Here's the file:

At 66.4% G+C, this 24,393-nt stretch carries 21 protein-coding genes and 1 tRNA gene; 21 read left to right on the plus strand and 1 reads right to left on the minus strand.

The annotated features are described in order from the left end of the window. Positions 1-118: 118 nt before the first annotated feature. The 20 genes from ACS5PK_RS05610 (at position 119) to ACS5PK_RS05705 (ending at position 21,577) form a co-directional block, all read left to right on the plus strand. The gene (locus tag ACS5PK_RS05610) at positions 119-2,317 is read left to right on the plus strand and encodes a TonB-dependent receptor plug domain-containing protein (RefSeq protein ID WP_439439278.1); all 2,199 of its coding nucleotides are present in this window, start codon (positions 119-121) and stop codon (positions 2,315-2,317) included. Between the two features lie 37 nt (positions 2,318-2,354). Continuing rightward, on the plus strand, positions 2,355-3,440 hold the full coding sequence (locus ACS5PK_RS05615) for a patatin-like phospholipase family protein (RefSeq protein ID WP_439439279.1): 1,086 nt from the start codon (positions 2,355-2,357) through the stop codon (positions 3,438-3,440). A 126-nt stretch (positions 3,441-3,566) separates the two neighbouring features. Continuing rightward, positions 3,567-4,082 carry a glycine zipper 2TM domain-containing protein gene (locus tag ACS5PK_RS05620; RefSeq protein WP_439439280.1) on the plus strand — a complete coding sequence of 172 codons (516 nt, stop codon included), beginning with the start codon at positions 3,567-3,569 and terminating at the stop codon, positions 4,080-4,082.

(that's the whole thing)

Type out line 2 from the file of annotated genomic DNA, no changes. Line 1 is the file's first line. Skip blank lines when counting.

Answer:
The annotated features are described in order from the left end of the window. Positions 1-118: 118 nt before the first annotated feature. The 20 genes from ACS5PK_RS05610 (at position 119) to ACS5PK_RS05705 (ending at position 21,577) form a co-directional block, all read left to right on the plus strand. The gene (locus tag ACS5PK_RS05610) at positions 119-2,317 is read left to right on the plus strand and encodes a TonB-dependent receptor plug domain-containing protein (RefSeq protein ID WP_439439278.1); all 2,199 of its coding nucleotides are present in this window, start codon (positions 119-121) and stop codon (positions 2,315-2,317) included. Between the two features lie 37 nt (positions 2,318-2,354). Continuing rightward, on the plus strand, positions 2,355-3,440 hold the full coding sequence (locus ACS5PK_RS05615) for a patatin-like phospholipase family protein (RefSeq protein ID WP_439439279.1): 1,086 nt from the start codon (positions 2,355-2,357) through the stop codon (positions 3,438-3,440). A 126-nt stretch (positions 3,441-3,566) separates the two neighbouring features. Continuing rightward, positions 3,567-4,082 carry a glycine zipper 2TM domain-containing protein gene (locus tag ACS5PK_RS05620; RefSeq protein WP_439439280.1) on the plus strand — a complete coding sequence of 172 codons (516 nt, stop codon included), beginning with the start codon at positions 3,567-3,569 and terminating at the stop codon, positions 4,080-4,082.